The preferred components in the FIGURE are as follows:
PC1, PC2, PC3 Cadmium Sulfide Cells
LED: Any LED to which the Cadmium Sulfide Cells will react
OP1, OP2, OP: Any standard Op-Amps
VR, VVC : Created from temperature insensitive regulators.
Thus, it will be seen that the described embodiment provides an analog voltage-controlled bandwidth, two-pole, active, low-pass filter wherein the bandwidth may be continuously controlled, and varied, over more than two decades of frequency, simply by adjusting a control voltage--using appropriate photoconductors for the filter resistors and preferably also using a stabilizing photoconductor means in a temperature-compensating feedback loop, to thereby offset temperature-induced variances.
It will be understood that the preferred embodiments described herein are only exemplary, and that the invention is capable of many modifications and variations in construction, arrangement and use without departing from the spirit of what is claimed.
For example, the means and methods disclosed herein are also applicable for other related filters. Also, the invention is applicable for providing filter means for other communication systems, as workers will realize.
The above examples of possible variations of the present invention are merely illustrative. Accordingly, the present invention is to be considered as including all possible modifications and variations coming within the scope of the invention as defined by the appended claims.
|Cited Patent||Filing date||Publication date||Applicant||Title|
|US3772514 *||Nov 8, 1971||Nov 13, 1973||Capintec Inc||Isolation amplifier|
|US3940715 *||Sep 25, 1974||Feb 24, 1976||Sound Technology, Inc.||Distortion measurement system|
|US4568886 *||Jun 3, 1985||Feb 4, 1986||Tektronix, Inc.||Amplitude compensated variable bandwidth filter|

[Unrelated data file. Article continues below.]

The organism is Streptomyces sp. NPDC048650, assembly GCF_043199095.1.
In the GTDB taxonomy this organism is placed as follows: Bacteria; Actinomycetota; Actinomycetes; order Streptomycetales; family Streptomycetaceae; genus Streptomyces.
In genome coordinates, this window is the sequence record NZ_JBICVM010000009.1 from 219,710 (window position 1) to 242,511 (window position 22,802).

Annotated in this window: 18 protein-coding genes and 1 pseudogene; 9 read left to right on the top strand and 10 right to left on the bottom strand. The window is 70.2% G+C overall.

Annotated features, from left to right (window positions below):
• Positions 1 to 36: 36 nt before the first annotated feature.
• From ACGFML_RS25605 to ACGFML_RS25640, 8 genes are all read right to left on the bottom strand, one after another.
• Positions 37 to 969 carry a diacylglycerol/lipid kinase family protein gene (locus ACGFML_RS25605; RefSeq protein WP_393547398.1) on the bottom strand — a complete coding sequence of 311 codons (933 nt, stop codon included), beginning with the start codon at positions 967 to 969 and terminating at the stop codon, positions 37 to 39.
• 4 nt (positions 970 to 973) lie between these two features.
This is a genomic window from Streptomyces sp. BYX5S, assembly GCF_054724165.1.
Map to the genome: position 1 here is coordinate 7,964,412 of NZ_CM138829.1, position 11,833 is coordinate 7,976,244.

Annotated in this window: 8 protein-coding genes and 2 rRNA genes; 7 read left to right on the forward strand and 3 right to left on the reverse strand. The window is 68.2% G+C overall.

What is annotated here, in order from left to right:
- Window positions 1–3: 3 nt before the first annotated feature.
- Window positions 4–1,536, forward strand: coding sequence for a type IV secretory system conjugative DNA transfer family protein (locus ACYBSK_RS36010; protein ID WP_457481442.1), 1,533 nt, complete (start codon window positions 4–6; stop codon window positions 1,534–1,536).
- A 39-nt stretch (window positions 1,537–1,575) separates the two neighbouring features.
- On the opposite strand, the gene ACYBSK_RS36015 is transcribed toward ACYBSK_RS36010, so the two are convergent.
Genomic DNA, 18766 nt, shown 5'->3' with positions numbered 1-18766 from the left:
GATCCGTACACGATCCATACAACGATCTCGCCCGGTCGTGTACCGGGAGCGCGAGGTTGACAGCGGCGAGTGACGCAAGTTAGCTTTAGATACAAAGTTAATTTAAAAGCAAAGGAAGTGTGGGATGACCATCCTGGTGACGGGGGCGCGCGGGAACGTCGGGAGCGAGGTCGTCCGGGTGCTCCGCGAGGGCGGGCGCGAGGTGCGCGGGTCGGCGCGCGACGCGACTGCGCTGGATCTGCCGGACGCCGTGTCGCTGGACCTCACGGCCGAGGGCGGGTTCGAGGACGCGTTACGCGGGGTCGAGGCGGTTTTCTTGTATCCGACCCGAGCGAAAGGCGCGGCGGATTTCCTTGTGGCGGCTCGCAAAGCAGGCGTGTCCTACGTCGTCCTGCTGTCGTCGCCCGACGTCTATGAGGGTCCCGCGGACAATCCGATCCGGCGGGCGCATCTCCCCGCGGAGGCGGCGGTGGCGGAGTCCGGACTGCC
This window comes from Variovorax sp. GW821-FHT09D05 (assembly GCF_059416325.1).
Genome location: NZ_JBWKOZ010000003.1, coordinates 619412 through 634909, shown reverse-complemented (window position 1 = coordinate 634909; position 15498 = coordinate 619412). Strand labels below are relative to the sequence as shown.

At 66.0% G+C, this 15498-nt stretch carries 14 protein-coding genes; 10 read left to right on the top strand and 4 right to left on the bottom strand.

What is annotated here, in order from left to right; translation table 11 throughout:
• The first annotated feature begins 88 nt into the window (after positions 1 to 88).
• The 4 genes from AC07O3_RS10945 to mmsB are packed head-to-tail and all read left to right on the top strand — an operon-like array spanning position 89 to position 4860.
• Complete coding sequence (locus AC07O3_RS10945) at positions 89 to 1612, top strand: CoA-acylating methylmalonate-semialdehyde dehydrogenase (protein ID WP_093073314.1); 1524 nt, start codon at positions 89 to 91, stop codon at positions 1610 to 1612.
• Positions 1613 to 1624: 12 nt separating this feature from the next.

|US4746876 *||Dec 22, 1986||May 24, 1988||Northern Telecom Limited||Attenuator control arrangements|
|Citing Patent||Filing date||Publication date||Applicant||Title|
|US5268642 *||Oct 22, 1991||Dec 7, 1993||Central Glass Company Limited||Method and apparatus for measuring electrical conductivity of liquid|
|US5286967 *||Dec 4, 1992||Feb 15, 1994||Stanley Home Automation||Method and apparatus for self-biasing a light beam obstacle detector with a bias light|
|US5296715 *||Dec 21, 1992||Mar 22, 1994||The United States Of America As Represented By The Department Of Energy||Optically isolated signal coupler with linear response|
|US5329210 *||Nov 13, 1991||Jul 12, 1994||At&T Bell Laboratories||High-speed driver for an LED communication system or the like|
|US5498865 *||Dec 16, 1994||Mar 12, 1996||Eastman Kodak Company||Photodiode amplifier circuit with improved sensitivity to high efficiency illumination|
|U.S. Classification||250/214.00R, 250/551, 330/59|
|Jun 15, 1989||AS||Assignment|
Owner name: UNISYS CORPORATION, MICHIGAN
Free format text: ASSIGNMENT OF ASSIGNORS INTEREST.;ASSIGNORS:WILLIAMS, BRUCE H.;SNYDER, VALJEAN P.;GRANT, PATRICK S.;REEL/FRAME:005090/0431;SIGNING DATES FROM 19890523 TO 19890607
|Sep 20, 1995||FPAY||Fee payment|
Year of fee payment: 4
|Oct 4, 1999||FPAY||Fee payment|
Year of fee payment: 8
|Sep 26, 2003||FPAY||Fee payment|
Year of fee payment: 12
|Oct 12, 2009||AS||Assignment|
Owner name: DEUTSCHE BANK TRUST COMPANY AMERICAS, AS COLLATERA
Free format text: PATENT SECURITY AGREEMENT (PRIORITY LIEN);ASSIGNOR:UNISYS CORPORATION;REEL/FRAME:023355/0001
Effective date: 20090731
|Oct 13, 2009||AS||Assignment|
Owner name: DEUTSCHE BANK TRUST COMPANY AMERICAS, AS COLLATERA
Free format text: PATENT SECURITY AGREEMENT (JUNIOR LIEN);ASSIGNOR:UNISYS CORPORATION;REEL/FRAME:023364/0098
Effective date: 20090731